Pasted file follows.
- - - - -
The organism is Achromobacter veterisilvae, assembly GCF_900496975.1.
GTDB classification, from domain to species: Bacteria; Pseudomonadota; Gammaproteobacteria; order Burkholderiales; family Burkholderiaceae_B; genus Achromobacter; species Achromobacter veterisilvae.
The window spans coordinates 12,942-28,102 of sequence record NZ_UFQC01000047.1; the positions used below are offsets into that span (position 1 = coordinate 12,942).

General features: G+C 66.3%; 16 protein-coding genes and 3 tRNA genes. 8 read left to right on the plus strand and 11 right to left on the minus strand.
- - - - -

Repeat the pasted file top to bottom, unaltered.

The organism is Achromobacter veterisilvae, assembly GCF_900496975.1.
GTDB classification, from domain to species: Bacteria; Pseudomonadota; Gammaproteobacteria; order Burkholderiales; family Burkholderiaceae_B; genus Achromobacter; species Achromobacter veterisilvae.
The window spans coordinates 12,942-28,102 of sequence record NZ_UFQC01000047.1; the positions used below are offsets into that span (position 1 = coordinate 12,942).

General features: G+C 66.3%; 16 protein-coding genes and 3 tRNA genes. 8 read left to right on the plus strand and 11 right to left on the minus strand.